Thoughts on Side Project Invitational Festival of Barrel Aged Stouts and Barleywines
The Full Pint was fortunate enough to attend Side Project’s first Invitational Festival of Barrel Aged Stouts and Barleywines this past weekend. Going on our 13th year of covering craft beer and beer events, we were very curious how Side Project would execute this festival, especially on their first run.
Behind the scenes
Before we talk about the festival itself, it’s worth noting that Side Project set out to model this gathering in a similar way that Firestone Walker treats their world famous Invitational Beer Festival. From the perspective of a craft brewery, there is the opportunity to attend a beer festival nearly every weekend. Pouring at festivals is a great way to gain brand exposure and an opportunity for beer fans to become closer with the people making the beer. The problem brewers face is that the travel becomes costly, not to mention it’s rigorous on the body, both because there is always some level of drinking involved. More often times than not, rich food is involved to protect and or soothe a hangover, which adds to the waistline and fatigue. It may sound like a fun rock star life to you, however it becomes quite the chore after doing it a lot. Firestone Walker understood this and made sure they did the best they could to take care of the out of town brewers flying in for the event. Typically, the brewers are fed meals, given some lodging accommodations, and whatever else it would take to make them feel at home within reason.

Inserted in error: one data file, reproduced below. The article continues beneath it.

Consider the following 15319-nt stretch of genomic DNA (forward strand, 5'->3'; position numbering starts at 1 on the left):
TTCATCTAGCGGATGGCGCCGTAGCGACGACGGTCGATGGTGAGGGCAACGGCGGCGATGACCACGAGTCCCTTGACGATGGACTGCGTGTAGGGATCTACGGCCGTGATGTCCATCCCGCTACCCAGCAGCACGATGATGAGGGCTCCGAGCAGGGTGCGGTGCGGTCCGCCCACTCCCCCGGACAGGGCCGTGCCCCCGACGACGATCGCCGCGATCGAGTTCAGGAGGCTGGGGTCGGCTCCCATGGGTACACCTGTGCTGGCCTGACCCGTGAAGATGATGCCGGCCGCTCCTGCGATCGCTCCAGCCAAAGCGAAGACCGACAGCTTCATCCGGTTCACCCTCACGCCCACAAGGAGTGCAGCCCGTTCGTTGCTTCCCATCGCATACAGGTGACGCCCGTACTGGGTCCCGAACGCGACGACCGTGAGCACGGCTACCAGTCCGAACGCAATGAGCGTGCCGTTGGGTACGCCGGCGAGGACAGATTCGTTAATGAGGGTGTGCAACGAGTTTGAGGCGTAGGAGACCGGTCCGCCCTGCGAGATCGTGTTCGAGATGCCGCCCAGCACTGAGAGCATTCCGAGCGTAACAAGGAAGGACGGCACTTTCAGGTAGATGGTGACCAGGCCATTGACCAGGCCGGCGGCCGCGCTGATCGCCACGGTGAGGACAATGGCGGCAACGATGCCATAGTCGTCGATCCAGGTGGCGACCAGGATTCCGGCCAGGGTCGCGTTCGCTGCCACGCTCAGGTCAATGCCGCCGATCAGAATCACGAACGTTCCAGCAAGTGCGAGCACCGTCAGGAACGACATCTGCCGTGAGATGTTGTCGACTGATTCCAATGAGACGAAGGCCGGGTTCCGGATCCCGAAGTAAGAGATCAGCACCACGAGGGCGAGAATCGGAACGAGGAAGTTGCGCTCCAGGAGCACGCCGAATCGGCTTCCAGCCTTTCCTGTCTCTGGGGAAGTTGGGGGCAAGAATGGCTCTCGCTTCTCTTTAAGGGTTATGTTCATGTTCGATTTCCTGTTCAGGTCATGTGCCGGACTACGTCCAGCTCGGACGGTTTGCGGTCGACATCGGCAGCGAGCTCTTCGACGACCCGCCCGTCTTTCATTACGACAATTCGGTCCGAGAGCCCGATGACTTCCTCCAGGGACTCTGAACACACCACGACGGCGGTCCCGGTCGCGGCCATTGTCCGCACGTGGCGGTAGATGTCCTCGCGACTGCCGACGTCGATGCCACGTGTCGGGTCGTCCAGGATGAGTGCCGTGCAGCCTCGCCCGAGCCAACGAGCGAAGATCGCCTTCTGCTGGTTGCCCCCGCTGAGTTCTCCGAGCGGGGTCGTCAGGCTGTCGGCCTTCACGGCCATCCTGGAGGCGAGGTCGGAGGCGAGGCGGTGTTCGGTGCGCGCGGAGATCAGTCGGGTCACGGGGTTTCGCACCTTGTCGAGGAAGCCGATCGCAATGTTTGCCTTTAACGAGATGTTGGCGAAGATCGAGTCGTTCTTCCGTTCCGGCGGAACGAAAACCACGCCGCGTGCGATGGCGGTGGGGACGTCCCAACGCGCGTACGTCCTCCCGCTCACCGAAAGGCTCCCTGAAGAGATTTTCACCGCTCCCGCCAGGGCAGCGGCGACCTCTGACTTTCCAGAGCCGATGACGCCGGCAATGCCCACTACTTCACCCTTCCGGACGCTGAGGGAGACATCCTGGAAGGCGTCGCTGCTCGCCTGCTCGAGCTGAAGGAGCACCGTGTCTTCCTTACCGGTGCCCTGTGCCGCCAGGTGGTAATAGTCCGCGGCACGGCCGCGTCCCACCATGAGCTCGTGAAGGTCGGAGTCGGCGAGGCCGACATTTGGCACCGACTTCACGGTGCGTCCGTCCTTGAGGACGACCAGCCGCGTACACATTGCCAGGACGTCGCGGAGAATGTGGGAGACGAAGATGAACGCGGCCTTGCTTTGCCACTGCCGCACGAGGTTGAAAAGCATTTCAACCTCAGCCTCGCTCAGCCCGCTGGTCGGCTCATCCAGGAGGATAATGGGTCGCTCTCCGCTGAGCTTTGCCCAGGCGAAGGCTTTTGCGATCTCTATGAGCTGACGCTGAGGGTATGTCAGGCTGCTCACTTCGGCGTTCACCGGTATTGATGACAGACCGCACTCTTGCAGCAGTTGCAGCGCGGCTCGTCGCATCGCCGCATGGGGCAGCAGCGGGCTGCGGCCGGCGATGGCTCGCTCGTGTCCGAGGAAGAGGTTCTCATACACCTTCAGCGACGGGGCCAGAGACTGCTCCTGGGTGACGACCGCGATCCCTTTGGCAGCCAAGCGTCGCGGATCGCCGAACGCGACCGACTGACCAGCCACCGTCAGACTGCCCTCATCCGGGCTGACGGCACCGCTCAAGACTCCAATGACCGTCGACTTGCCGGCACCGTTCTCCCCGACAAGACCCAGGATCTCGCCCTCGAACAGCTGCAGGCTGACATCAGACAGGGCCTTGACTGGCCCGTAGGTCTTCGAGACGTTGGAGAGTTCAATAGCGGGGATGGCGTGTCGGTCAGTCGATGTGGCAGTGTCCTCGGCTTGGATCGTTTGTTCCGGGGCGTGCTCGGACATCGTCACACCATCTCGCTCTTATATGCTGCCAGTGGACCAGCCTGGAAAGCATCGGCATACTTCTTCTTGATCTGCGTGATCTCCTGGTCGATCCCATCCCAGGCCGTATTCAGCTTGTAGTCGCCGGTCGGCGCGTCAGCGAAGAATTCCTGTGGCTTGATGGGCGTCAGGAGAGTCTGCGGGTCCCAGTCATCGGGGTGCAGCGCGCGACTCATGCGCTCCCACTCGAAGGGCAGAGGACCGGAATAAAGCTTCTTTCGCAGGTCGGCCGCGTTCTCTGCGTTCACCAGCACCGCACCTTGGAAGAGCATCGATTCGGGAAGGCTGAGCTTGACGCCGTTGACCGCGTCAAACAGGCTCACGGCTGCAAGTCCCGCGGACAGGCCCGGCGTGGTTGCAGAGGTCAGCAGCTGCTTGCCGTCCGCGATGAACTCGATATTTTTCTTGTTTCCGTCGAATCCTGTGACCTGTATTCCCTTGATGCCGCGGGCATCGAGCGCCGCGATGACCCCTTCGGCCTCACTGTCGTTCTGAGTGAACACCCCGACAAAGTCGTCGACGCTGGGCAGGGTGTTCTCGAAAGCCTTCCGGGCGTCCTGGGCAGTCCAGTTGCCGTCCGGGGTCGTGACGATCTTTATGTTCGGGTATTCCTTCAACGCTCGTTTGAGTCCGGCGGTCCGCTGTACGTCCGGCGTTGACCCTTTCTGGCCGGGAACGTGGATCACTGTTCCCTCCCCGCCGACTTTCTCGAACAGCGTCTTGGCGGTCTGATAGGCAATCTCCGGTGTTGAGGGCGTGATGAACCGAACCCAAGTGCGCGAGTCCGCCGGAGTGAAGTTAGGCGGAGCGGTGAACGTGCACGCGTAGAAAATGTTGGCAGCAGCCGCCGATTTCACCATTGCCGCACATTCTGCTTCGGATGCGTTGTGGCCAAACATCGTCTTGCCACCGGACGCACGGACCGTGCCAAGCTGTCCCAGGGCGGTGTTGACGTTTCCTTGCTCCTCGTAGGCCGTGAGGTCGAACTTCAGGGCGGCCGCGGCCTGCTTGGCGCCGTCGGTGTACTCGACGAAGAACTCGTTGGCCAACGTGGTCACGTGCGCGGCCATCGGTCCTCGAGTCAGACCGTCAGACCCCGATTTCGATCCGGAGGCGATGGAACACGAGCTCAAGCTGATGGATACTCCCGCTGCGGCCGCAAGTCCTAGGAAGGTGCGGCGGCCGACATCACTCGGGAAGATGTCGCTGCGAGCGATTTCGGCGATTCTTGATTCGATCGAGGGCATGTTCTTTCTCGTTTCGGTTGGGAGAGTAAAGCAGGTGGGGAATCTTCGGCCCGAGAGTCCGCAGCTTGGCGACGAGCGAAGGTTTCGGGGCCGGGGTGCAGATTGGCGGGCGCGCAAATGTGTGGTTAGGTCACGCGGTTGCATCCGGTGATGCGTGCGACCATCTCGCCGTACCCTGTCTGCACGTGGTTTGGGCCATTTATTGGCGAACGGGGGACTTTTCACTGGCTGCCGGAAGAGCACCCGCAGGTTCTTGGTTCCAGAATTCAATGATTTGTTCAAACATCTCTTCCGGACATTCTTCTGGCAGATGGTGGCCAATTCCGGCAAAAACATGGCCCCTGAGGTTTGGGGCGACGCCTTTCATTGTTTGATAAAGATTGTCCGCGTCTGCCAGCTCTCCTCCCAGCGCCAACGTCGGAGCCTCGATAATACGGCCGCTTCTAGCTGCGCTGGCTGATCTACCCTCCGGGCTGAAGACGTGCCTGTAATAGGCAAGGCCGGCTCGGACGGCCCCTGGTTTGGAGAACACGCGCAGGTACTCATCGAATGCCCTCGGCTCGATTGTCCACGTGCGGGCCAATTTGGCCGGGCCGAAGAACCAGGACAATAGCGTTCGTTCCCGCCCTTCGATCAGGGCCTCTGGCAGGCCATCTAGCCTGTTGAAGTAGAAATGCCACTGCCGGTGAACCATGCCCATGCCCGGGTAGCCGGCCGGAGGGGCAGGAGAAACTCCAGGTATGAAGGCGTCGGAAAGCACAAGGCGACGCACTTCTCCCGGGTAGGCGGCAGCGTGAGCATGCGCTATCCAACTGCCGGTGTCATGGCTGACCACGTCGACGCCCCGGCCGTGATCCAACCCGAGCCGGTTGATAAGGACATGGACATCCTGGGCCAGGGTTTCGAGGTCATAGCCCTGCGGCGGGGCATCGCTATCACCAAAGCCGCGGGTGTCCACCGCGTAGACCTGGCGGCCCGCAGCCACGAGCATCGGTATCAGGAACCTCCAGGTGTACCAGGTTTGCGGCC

Side Project Brewing followed suit and took extremely good care of the brewers they invited to this festival. In turn, Side Project got the stars of the breweries to attend, rather than sending out some sales reps or event coordinators. While very young buzz worthy breweries might not have the budget for wining and dining a few dozen breweries, it’s a good investment for a world class event.